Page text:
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HIV/AIDS Resource Center for Women
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What's the Link Between Intimate Partner Violence and HIV?

February 13, 2012

Kat Griffith

Kat Griffith

As a member of the Positive Women's Network steering committee, I am extremely honored to be asked to sit on a national committee that created a curriculum for teaching providers about the intersection between Intimate Partner Violence and HIV. Now, that is a mouthful, and I have had some very interesting responses to that statement, including "Is there an intersection? How does violence relate to HIV?"

Let's face it, both are public health problems and neither is engaging dinner table conversation. Sitting on this committee, I have learned so much, both from fellow HIV/AIDS advocates, but more importantly from people who work in various aspects of the gender based violence fields. I have learned about the structure of organizations, I have learned about how women's shelters may, or more likely, may not honor a woman's right to privacy and confidentiality, and I have learned some of the places where people within each field do not agree with each other!

More importantly, I am learning that while violence against women is a HUGE problem within the HIV community, with extremely clear links between violence and transmission, I am horrified that nobody talks about it! So I started digging a little bit.

In 2010, the World Health Organization released a document, which states "over a decade of research from countries in different regions of the world documents an undeniable link between violence against women (VAW) and HIV infection. The relationship between VAW and HIV risk is complex, and involves multiple pathways, in which violence serves both as a driver of the epidemic, and at times a consequence of being HIV positive."

Many people view the intersection only as a direct link ... for instance in a recently released report by University of Pennsylvania, it was found that, "The relationship between HIV and partner abuse is significant: In the U.S., at least 12% of HIV infections among women are a result of partner abuse." Think about that number ... that is HUGE. That does not include women who have been raped, sexually assaulted, physically abused or controlled by intimate partners and/or strangers who are now HIV-positive. And I am left wondering, who will sponsor THAT study? It also does not speak to the women who experience violence due to disclosure of their HIV status. I want more data!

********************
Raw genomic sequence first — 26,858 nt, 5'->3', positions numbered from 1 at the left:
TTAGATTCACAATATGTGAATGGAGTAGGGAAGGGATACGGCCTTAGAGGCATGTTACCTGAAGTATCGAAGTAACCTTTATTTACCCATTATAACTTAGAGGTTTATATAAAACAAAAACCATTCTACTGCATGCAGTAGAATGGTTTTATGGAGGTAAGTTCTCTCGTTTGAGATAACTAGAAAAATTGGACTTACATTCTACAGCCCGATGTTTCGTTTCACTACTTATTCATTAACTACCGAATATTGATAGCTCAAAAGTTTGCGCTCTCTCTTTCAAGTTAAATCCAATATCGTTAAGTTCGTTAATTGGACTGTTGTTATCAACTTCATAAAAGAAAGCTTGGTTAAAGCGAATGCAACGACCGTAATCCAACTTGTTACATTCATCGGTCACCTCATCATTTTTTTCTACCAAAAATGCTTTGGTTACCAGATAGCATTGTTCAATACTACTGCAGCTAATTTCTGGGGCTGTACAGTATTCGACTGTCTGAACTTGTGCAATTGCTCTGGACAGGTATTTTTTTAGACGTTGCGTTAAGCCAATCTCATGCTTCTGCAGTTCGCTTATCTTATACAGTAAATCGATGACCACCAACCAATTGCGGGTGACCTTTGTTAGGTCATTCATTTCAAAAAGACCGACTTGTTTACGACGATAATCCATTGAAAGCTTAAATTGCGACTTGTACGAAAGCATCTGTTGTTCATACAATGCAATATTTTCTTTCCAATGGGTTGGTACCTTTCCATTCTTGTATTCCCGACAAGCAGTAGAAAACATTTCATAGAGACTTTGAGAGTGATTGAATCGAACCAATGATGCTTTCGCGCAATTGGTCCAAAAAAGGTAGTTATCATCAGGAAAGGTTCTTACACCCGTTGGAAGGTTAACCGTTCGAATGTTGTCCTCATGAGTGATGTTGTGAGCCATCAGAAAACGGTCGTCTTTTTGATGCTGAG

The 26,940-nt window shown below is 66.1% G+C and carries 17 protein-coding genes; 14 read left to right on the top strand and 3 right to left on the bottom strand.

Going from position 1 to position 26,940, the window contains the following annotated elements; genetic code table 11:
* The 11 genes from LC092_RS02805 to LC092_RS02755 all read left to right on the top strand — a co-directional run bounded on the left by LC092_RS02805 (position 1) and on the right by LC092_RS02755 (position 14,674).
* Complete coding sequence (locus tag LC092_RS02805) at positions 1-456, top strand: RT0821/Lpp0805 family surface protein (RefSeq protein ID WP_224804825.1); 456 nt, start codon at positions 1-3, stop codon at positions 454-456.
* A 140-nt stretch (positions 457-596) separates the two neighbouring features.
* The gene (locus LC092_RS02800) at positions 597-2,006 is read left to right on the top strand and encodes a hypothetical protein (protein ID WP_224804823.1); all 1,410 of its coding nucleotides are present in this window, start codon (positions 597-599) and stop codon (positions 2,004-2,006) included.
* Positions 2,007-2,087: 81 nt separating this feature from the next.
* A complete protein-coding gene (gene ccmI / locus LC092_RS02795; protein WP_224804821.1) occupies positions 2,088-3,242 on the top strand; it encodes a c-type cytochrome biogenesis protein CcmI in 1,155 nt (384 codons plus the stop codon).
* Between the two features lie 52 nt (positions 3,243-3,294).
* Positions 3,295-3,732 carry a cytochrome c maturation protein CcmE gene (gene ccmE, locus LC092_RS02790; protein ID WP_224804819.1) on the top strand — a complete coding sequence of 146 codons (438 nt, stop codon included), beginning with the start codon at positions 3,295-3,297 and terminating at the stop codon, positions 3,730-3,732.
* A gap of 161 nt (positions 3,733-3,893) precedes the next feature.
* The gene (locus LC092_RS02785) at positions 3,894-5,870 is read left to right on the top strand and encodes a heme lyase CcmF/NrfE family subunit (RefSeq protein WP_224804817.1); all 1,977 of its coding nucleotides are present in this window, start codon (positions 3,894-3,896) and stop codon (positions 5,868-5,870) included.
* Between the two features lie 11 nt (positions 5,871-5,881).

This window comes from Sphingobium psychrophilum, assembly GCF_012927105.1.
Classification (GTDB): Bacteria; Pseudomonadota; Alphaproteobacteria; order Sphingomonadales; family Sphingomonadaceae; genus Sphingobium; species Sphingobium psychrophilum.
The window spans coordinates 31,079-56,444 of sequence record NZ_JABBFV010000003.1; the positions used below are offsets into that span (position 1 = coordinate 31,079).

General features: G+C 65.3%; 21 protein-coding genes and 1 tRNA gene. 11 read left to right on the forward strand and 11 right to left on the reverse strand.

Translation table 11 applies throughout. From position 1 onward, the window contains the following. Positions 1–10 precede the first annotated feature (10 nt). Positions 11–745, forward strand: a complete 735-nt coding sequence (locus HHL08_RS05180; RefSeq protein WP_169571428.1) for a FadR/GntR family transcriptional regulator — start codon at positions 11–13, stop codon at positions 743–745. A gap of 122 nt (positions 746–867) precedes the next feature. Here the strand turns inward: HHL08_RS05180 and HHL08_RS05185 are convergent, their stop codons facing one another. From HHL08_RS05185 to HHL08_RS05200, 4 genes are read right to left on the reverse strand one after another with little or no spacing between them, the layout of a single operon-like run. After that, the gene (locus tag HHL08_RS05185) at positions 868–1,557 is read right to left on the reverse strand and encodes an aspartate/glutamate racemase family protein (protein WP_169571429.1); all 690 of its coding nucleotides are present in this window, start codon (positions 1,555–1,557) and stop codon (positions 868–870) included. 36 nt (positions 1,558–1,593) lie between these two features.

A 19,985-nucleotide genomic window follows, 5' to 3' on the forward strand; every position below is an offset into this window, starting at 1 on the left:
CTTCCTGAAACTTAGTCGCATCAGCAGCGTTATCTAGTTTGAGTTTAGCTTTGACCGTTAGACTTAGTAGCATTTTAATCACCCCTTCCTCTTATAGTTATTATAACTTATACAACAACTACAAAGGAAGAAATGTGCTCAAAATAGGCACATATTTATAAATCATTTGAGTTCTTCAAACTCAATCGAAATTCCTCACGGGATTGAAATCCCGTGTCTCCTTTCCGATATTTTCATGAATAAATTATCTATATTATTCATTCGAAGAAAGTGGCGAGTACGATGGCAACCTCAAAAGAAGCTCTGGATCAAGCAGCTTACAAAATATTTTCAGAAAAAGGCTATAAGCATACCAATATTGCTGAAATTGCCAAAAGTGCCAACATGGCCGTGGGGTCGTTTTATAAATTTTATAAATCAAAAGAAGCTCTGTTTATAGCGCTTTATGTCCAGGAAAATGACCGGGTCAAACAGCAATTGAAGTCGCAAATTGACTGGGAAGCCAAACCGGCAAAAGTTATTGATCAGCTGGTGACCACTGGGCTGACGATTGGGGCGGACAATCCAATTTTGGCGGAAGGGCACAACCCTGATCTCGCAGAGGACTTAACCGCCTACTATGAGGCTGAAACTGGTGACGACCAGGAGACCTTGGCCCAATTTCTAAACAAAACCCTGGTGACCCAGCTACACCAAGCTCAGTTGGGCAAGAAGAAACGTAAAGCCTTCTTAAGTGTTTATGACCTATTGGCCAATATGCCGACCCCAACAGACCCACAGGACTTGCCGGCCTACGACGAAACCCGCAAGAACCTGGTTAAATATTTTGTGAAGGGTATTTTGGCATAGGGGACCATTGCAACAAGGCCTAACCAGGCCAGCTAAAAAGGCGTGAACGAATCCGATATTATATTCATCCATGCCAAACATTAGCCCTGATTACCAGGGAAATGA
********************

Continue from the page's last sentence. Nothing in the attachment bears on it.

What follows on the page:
You might be asking yourself, why does this matter? To me, it is personal, and I will get into that in a minute, but back to that WHO report, where it is pointed out that the BIGGEST link occurs in longer lasting exposure to violence and it's effect on women's choices and decisions. Let's face it, if you are worried about your safety, you are NOT having conversations about safer sex practices. Women's lives are complex, and the links between violence and HIV transmission run deep. It is important because this link can inform our research and prevention messages! And it is important because NOW I look at a risk assessment (you know, the little sheet of questions you have to answer to get tested for HIV) there is NO mention of violence, even though a clear risk has been established.

In that same WHO report, one recommendation was: "The United Nations (UN) should support and advocate with young women and men for active HIV prevention that specifically incorporates gender-based violence prevention and gender-equality perspectives." And as usual, in this country of "equal rights for all," women are left out of the policy decisions and even our own risk is not recognized! In this age where women's bodies are political fodder and sound bites, it is important because we MATTER! Without conversation, how can we possibly move on?

I mentioned before that it is personal. Through high school, I was in an abusive relationship. I tend to think of this time of my life as that of a totally different person, but in reality, I was set up. I pulled myself out of that relationship with a LOT of work. I learned about myself, about co-dependency, and women's needs to make everything OK for everyone else, at a cost to our own health and bodies, and finally, I walked away. I went away to college, fell in love with a great guy, who was unknowingly HIV infected. The point is this. The intersection between violence and HIV sometimes is direct, many times it is not. If a woman becomes accustomed to not valuing her body, her sexuality, and herself, then she is at risk. And that is what happened to me. I knew a little, but I didn't know enough. Nobody talked about ANY of this, many of us simply had to figure it out as we went. NOW these conversations have started, but as usual we need to speak louder, more clearly, and make sure that people HEAR us. Right now, in today's political climate, we have a unique opportunity to make our voices heard. We need to make sure that women are COUNTED when these conversations happen ... or crash the party. Whatever works.


Sexual Violence, Stalking, and Intimate Partner Violence widespread in U.S., CDC Report, Dec 2011

Violence Against Women and HIV/AIDS, World Health Organization

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This article was provided by Positive Women's Network of the United States of America. Visit PWN-USA's website to find out more about their activities and publications.
See Also
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